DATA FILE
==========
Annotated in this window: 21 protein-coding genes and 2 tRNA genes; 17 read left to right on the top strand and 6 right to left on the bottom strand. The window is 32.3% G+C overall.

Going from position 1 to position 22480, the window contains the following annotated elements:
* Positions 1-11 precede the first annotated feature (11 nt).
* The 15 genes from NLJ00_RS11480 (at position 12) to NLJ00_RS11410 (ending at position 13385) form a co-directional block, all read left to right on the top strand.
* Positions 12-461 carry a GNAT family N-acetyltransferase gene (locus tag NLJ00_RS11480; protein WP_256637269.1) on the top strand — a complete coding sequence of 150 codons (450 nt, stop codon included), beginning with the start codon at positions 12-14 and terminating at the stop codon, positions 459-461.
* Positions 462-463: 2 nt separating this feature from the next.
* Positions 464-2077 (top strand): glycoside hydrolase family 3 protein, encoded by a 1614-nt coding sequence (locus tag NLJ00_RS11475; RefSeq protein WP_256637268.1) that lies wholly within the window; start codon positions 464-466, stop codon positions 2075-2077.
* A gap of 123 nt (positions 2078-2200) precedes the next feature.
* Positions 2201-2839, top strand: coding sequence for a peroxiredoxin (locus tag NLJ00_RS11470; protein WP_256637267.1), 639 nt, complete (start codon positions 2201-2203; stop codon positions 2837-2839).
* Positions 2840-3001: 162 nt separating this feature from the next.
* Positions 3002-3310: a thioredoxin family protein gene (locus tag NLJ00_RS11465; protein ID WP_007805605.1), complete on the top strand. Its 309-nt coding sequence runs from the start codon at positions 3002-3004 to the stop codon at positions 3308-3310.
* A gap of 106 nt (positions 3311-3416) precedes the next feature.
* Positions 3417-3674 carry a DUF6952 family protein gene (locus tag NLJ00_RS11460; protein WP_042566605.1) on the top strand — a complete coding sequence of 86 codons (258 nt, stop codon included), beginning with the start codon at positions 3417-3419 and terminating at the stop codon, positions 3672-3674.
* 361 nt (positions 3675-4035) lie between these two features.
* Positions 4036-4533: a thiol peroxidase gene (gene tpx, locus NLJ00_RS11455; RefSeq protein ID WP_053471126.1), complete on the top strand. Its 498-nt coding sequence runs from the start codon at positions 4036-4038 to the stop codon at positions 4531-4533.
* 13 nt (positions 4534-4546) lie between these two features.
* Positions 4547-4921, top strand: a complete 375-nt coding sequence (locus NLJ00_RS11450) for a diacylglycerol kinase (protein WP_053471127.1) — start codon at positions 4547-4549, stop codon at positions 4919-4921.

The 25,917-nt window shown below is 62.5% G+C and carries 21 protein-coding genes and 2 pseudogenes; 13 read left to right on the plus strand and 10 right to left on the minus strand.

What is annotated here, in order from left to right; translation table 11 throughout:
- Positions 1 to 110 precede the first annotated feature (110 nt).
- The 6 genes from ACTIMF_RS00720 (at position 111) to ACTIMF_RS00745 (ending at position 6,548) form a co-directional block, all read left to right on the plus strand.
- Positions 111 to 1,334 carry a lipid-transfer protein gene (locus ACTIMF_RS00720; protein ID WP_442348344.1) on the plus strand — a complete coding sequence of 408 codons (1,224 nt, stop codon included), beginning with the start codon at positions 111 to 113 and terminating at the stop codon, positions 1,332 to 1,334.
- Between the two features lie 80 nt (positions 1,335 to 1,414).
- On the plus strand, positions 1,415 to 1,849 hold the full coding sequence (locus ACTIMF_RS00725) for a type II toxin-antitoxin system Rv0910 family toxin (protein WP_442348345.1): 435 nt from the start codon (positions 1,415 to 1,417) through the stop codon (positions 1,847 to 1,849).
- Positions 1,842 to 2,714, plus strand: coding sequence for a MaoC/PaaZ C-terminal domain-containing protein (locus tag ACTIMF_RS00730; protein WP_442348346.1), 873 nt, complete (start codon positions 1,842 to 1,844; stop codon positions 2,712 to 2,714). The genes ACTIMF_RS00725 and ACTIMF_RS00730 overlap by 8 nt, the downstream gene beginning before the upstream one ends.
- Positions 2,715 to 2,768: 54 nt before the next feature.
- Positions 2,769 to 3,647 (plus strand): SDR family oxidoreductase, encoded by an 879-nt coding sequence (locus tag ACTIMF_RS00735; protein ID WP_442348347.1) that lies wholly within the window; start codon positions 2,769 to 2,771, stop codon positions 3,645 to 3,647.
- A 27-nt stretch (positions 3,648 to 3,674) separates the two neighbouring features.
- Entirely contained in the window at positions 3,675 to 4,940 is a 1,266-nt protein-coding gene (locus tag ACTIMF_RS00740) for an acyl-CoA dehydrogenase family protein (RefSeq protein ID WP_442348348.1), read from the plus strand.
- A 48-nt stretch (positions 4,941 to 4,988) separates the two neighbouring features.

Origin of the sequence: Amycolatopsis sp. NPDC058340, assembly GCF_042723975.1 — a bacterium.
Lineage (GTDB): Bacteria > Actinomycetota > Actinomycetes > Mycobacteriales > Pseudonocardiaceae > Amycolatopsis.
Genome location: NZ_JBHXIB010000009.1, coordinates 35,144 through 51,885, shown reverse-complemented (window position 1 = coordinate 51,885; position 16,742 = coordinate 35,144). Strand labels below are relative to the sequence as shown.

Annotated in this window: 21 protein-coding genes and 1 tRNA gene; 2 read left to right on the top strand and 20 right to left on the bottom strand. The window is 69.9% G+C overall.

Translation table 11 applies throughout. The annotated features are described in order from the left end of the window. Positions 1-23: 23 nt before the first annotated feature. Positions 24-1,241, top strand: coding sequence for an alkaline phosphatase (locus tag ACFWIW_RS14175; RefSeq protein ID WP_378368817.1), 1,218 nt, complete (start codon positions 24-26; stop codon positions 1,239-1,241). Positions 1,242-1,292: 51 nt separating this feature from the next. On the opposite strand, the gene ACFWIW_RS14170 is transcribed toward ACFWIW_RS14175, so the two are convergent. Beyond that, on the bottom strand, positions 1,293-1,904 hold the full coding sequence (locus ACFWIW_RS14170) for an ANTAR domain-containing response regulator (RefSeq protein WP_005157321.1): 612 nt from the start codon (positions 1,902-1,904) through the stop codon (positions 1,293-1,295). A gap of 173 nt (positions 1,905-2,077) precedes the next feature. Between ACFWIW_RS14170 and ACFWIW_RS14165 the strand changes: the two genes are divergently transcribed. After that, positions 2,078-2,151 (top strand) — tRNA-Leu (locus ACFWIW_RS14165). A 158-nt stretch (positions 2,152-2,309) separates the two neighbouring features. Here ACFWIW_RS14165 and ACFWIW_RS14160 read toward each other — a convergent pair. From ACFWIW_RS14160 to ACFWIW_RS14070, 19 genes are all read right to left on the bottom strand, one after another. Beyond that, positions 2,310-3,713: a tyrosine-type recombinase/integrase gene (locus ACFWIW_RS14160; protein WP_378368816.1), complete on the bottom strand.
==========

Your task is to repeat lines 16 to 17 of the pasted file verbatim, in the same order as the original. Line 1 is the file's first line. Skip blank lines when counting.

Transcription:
* 13 nt (positions 4534-4546) lie between these two features.
* Positions 4547-4921, top strand: a complete 375-nt coding sequence (locus NLJ00_RS11450) for a diacylglycerol kinase (protein WP_053471127.1) — start codon at positions 4547-4549, stop codon at positions 4919-4921.